After less than a month in the Sierras we found ourselves in Sierra City with the last official mountain of what’s consider the “Sierra” in front of us, the Sierra Buttes. I’d hiked through 3 National Parks, been hailed on, swam in alpine lakes for days on end, got eaten by mosquitoes, fell asleep listening to rain pitter patter on my tent and much more in such a short amount of time as I traversed the Sierra Nevada Range. After this carry we would find ourselves climbing out of Sierra City into NorCal and onto the first mountains of the Cascade and Klamath Ranges.
Leaving Tahoe was tough, I was tired and beat from walking 1,100 miles but I knew I had more to go. The section from Echo Lake to Sierra City was beautiful and the perfect kind of terrain I needed. I didn’t take many pictures this time around because I felt as if I was too busy moving through terrain. In the high Sierra I felt like I needed to capture every vista but now I felt as if I needed to move out of and on from these mountains as fast as I could.
The Desolation and Granite Chief Wildernesses were a treat, some final alpine beauty. Getting near Truckee we had cell signal on and off everyday and it was a pleasure to reconnect with normal life a bit after being removed in the mountains for a very long time. It was a weird but wonderful section from Tahoe to Sierra City. The ease and enjoyment were hopefully a sign of good things to come in the following weeks.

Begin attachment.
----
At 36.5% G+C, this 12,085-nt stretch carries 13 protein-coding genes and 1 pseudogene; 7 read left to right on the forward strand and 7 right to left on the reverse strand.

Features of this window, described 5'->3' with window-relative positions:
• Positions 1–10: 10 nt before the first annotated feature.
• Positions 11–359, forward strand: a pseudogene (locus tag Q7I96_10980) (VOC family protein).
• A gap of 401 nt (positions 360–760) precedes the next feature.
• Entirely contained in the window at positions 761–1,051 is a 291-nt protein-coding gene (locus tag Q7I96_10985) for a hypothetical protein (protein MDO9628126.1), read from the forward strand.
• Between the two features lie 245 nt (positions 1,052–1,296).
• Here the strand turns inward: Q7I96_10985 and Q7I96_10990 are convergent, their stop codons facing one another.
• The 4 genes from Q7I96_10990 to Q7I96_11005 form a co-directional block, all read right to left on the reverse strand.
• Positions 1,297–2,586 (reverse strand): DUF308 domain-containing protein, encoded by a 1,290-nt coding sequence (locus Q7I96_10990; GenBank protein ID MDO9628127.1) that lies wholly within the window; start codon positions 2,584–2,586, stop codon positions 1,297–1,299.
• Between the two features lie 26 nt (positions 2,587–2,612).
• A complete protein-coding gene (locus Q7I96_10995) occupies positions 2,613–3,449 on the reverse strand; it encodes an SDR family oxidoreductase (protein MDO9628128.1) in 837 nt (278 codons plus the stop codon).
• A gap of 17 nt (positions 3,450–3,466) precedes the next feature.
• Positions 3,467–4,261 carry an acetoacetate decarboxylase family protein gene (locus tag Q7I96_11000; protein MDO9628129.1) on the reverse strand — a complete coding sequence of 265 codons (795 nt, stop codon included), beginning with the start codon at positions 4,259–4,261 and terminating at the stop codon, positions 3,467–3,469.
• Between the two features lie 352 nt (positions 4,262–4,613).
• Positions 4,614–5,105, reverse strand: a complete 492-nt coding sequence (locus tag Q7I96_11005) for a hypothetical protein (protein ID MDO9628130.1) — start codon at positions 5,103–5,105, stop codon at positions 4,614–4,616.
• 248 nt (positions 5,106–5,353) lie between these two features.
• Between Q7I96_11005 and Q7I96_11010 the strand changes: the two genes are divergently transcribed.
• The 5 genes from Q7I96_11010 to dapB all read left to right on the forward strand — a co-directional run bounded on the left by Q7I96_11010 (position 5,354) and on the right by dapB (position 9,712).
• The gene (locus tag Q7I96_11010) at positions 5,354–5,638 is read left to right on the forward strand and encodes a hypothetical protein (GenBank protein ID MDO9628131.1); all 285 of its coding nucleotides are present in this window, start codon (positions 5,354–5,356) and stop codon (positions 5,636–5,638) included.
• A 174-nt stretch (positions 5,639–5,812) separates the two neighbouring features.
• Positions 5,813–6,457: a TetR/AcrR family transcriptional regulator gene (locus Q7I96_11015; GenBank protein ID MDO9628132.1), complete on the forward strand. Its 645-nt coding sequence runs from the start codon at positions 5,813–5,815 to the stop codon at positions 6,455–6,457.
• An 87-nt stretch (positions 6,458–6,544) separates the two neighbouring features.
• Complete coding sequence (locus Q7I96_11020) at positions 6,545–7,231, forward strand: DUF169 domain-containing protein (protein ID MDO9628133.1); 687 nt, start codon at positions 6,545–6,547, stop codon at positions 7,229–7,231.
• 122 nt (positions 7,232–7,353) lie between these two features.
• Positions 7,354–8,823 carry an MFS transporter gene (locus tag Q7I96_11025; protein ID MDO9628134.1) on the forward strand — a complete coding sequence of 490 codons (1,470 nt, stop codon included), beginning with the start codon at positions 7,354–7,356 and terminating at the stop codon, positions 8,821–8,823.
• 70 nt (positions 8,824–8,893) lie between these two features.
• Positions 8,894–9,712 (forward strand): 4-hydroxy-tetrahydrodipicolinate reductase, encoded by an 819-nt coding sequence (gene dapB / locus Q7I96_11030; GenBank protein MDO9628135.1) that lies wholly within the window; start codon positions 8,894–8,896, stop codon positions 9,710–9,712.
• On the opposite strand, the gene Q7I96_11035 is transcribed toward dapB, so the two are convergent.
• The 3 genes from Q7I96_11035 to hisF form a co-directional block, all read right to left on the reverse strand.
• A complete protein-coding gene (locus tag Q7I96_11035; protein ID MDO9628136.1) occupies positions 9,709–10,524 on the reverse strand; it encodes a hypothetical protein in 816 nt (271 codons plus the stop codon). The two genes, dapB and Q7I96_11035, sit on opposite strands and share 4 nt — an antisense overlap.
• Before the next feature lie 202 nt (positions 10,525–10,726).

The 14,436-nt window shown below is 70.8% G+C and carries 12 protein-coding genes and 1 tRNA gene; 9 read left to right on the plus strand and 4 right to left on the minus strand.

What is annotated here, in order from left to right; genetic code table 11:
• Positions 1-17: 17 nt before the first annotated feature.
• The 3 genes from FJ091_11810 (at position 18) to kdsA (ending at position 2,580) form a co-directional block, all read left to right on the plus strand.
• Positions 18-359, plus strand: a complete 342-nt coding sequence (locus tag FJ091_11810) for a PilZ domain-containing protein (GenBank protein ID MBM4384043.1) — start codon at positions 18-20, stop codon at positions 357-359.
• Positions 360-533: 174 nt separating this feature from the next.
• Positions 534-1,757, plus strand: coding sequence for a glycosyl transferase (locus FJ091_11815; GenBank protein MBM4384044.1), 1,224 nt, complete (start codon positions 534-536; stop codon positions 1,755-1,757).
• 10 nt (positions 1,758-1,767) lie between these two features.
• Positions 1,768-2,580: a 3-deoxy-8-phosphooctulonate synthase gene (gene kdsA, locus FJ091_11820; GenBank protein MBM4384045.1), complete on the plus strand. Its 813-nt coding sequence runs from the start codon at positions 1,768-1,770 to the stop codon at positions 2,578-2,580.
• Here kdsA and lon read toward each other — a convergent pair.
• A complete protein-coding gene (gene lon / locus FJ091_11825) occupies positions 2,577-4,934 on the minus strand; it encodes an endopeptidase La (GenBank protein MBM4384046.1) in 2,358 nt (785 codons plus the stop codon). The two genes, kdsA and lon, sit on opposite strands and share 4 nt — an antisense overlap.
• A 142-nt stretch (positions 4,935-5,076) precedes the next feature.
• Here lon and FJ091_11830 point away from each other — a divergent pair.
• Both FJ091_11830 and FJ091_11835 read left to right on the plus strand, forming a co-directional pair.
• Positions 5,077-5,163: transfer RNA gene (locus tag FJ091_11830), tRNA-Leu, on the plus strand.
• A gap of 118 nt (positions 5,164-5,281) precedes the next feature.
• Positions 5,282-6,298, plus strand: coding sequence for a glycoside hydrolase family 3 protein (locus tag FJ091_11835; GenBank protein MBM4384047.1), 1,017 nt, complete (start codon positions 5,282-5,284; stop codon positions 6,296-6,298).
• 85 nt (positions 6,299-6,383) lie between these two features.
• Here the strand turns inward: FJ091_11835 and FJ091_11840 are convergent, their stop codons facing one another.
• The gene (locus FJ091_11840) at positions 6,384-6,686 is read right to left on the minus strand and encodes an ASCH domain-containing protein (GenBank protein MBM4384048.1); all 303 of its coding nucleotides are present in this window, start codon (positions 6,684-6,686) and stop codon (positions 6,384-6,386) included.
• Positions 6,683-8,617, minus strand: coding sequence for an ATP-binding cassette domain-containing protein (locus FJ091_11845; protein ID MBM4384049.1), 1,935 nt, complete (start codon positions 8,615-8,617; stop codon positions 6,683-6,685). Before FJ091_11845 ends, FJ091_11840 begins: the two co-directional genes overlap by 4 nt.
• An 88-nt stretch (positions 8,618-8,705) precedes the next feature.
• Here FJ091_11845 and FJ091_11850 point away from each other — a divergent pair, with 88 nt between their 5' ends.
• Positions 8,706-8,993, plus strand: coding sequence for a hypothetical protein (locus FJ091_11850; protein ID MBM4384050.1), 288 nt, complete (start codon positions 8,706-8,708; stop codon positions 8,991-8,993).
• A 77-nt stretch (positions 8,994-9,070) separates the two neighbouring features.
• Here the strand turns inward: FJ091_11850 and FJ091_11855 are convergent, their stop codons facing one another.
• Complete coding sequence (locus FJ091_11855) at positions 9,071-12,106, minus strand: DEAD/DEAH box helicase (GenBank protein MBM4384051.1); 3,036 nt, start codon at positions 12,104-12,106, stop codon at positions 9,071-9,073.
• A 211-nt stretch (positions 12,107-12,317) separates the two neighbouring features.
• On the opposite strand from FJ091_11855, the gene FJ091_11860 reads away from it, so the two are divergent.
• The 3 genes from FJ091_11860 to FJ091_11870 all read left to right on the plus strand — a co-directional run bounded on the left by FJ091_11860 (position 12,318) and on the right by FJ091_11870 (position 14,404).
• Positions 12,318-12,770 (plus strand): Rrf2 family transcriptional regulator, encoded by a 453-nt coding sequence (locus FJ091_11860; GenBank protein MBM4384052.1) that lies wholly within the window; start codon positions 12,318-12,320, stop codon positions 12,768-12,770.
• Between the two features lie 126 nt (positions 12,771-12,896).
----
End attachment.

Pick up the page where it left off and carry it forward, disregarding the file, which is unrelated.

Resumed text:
The plan for the rest of July is to get out of California by the end of the month. My best guess is I’ll get over the boarder on August 6th. There’s a lot more to come in NorCal (Lassen National Park, the halfway point, etc.) but I’m excited to leave California in a few weeks. I’m ready for big progression in this journey and I’m confident I can make it the rest of the way.
Mentally thru-hiking can have it’s days where it’s harder than anything you do in your regular life. You spend 12 hours a day walking and some days you end up walking alone with your thoughts. Your mind can play tricks on you, it can encourage you and it can tell you to sit down by a lake and enjoy the afternoon breeze even though you still need to cover 15 more miles. The challenge is real and in Northern California, after many of us have now spent over two months on the trail it’s something you have to pay attention to. My goal for the next month is to stay positive, to be a beacon going north for both myself and those around me. There’s tough days ahead but I’m excited for the challenge.
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The PCT stands for the Pacific Crest Trail, a 2,653 route extending from Mexico to Canada along the west coast of the United States. Every year several thousands attempt it and only a few hundred finish.